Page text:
Targeting multiple browsers with CSS… and some Javascript trickery.

There’s a clever little javascript library that allows you to write CSS specifically for Chrome, the iPhone, IE 8, etc. all in a single file.  What it does is manipulate the HTML document client-side to add additional classes to the page, based on your browser type.  The end result is that your page gets additional selectors like .ie or .gecko added – and you can setup a single CSS file to target all of these browsers in one shot – no server side magic or conditional comments in the HTML.

You can find more information here ( http://snipplr.com/view/9340/css-browser-selector/ ) or download it from here (http://github.com/rafaelp/css_browser_selector ).

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  • http://joshbetz.com Josh

    This is interesting. A good idea, but if IE followed the standards we wouldn’t have to worry about crazy fixes like this. I know that IE isn’t the only problem for many people. There are designers out there that want their designs to look identical across browsers (I was one of them in the beginning). You have to realize though, that the reality of the web is that different browsers will display things slightly differently. Our job as designers is to make them look as close as possible, but accept a certain amount of variation. Honestly, as long as the experience is the same and the designs look mostly alike, most visitors won’t see the difference — if not because of any other reason than most visitors only use one browser.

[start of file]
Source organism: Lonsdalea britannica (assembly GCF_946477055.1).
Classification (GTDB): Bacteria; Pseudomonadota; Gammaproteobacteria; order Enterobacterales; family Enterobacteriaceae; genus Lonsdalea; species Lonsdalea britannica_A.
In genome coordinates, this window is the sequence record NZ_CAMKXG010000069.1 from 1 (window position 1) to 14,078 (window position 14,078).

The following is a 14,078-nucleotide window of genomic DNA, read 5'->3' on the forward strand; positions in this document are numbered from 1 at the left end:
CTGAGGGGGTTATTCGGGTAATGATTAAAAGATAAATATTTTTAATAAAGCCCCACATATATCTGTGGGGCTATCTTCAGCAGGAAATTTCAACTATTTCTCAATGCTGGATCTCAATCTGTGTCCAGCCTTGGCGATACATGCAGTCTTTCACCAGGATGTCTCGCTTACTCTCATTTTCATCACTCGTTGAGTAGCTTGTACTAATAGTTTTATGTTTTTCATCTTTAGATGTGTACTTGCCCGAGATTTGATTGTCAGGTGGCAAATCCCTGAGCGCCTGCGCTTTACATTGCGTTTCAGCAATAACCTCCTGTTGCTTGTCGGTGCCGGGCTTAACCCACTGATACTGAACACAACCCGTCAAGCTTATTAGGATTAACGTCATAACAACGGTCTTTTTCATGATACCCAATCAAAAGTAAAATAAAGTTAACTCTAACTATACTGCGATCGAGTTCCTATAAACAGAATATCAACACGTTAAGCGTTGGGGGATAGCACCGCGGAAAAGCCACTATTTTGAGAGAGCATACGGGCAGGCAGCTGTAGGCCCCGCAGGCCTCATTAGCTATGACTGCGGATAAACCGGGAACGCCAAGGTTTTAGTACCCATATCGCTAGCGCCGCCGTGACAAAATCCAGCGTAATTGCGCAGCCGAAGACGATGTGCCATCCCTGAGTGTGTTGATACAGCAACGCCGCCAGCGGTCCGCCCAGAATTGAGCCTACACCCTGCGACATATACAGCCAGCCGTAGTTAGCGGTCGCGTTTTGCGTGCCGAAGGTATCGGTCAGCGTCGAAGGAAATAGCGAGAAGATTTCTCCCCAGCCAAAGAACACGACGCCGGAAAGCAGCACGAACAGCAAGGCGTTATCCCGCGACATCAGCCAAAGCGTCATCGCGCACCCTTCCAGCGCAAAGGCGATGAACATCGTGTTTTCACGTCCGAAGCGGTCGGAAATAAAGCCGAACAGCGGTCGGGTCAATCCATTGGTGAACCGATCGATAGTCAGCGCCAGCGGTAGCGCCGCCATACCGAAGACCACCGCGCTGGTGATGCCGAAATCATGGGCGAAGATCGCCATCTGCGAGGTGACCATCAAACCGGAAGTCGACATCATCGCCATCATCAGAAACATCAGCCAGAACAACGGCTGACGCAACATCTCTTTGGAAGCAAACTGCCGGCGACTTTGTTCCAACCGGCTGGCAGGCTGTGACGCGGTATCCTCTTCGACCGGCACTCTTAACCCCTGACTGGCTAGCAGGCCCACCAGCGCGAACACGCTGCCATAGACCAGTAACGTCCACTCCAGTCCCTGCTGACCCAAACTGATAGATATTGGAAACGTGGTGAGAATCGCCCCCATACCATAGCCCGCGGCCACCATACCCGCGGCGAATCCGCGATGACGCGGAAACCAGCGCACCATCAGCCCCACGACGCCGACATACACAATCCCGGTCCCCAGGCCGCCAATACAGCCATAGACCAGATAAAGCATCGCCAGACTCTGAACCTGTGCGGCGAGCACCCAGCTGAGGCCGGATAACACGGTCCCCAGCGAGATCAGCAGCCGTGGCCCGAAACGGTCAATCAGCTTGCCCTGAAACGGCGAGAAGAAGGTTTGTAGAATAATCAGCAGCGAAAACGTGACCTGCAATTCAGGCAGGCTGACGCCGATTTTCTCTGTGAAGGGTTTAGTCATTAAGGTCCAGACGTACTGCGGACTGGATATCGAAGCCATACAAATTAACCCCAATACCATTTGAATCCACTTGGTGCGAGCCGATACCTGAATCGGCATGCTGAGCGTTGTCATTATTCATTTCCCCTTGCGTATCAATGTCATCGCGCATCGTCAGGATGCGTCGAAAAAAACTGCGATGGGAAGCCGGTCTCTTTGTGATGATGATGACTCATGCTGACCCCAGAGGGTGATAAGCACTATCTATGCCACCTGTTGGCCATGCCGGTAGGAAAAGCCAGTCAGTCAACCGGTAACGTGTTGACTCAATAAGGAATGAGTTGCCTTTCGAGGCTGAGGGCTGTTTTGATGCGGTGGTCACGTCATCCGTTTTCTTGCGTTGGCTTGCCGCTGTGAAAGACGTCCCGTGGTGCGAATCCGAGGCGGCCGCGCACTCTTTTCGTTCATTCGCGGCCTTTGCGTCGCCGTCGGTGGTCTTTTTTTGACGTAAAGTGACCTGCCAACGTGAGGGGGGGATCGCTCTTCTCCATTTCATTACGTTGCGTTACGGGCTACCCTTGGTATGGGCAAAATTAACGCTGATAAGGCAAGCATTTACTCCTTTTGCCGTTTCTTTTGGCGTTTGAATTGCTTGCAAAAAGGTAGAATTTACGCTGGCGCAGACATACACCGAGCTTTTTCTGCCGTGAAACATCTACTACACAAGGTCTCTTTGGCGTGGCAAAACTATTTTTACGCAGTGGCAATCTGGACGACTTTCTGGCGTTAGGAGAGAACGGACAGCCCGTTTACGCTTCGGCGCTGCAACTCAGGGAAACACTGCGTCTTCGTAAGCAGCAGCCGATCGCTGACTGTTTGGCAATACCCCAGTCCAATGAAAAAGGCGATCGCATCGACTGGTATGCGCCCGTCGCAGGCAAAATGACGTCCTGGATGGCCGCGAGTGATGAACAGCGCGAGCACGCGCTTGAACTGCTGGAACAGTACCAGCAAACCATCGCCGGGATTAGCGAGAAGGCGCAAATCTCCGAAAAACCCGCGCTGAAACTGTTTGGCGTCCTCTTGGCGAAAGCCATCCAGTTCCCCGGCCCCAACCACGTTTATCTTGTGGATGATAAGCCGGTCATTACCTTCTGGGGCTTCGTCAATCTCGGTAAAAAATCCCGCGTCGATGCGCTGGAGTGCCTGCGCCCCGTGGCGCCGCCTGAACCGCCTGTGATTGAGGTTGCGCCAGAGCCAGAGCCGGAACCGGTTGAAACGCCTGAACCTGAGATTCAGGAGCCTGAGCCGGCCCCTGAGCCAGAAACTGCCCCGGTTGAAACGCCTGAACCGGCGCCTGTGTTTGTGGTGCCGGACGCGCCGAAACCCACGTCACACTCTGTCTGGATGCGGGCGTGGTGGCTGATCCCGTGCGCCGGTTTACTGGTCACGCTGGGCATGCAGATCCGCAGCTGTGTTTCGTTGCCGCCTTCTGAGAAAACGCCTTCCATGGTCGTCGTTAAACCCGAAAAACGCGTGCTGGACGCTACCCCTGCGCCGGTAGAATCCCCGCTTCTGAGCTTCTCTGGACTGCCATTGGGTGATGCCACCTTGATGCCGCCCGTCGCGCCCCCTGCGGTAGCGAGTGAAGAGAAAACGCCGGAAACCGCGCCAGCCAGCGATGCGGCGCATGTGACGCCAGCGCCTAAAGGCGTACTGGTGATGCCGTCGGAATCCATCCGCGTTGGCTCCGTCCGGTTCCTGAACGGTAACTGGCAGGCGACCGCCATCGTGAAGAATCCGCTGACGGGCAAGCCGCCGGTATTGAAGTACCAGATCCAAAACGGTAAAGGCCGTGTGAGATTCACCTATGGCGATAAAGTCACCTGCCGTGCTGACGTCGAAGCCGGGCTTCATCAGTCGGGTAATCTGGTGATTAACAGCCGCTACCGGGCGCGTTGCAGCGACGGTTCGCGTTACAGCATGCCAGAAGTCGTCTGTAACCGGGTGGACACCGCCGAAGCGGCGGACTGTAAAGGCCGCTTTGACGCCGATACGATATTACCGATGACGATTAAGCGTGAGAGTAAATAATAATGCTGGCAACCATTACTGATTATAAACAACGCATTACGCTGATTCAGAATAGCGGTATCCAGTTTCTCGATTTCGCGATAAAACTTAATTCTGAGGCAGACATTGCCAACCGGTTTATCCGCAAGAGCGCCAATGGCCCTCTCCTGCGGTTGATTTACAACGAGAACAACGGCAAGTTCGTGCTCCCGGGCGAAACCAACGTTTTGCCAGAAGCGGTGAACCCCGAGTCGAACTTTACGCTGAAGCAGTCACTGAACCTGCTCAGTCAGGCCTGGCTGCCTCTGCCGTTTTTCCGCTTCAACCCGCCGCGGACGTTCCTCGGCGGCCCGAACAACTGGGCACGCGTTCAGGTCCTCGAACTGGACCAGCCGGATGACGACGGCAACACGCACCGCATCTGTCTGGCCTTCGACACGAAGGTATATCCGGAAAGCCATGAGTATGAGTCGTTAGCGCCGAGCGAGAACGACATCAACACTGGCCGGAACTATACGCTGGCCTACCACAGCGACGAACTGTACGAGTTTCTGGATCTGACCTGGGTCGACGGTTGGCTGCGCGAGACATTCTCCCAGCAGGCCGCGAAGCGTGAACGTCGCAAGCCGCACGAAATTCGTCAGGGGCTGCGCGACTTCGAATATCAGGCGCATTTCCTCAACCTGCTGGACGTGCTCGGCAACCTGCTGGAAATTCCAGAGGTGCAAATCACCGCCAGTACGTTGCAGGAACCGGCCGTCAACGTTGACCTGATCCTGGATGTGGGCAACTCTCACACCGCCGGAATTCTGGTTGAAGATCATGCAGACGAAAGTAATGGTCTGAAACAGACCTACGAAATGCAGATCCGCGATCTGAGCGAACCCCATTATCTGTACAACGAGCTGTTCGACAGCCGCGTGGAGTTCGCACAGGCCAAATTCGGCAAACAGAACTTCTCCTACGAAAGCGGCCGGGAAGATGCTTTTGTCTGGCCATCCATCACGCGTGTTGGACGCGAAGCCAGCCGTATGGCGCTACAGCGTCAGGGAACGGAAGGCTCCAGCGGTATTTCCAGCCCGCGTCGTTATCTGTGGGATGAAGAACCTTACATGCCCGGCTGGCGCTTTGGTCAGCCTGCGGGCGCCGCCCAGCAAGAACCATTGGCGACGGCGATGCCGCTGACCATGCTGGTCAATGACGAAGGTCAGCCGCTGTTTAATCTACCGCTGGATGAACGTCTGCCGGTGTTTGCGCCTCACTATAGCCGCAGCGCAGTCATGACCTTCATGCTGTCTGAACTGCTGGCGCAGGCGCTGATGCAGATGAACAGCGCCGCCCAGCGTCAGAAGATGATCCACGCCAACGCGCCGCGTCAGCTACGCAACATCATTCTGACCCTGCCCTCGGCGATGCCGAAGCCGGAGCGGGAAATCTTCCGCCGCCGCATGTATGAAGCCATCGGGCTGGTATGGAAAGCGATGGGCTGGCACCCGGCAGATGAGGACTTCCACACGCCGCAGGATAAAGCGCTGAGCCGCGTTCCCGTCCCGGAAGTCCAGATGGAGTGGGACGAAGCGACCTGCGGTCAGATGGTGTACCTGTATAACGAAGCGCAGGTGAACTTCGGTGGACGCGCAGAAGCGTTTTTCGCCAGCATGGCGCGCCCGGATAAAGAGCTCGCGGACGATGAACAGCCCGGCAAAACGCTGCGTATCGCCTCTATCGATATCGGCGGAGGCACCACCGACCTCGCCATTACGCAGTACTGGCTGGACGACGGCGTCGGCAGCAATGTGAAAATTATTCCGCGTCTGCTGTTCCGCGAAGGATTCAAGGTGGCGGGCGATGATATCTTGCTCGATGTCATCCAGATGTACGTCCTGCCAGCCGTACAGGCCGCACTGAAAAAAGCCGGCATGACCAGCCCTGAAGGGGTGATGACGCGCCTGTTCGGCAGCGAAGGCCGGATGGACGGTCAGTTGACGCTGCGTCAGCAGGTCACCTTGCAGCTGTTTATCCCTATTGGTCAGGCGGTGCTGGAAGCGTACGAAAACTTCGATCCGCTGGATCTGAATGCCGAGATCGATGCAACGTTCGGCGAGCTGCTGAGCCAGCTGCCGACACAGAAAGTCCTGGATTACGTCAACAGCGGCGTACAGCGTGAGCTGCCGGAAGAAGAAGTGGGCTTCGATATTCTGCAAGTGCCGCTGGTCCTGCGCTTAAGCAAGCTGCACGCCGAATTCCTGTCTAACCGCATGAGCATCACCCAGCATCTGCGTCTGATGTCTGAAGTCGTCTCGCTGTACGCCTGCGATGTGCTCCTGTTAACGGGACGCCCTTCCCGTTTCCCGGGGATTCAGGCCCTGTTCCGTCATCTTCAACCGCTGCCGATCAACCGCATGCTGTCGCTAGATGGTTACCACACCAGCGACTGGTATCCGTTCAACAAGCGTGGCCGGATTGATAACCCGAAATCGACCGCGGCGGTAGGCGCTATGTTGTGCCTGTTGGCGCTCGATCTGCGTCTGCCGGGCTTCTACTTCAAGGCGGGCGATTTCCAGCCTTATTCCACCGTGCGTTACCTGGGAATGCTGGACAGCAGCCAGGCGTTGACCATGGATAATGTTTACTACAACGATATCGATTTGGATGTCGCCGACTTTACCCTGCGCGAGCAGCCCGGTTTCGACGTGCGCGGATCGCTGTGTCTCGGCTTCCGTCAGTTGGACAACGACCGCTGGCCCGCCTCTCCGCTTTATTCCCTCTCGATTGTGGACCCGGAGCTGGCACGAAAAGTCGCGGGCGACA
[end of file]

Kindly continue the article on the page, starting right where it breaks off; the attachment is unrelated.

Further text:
• http://www.psyked.co.uk/about James

    I wish more designers were pragmatic enough to accept that different browsers behave differently!

    Getting things consistent can easily take as long as the initial development – even with this javascript trick, you’re still developing two or three different stylesheets.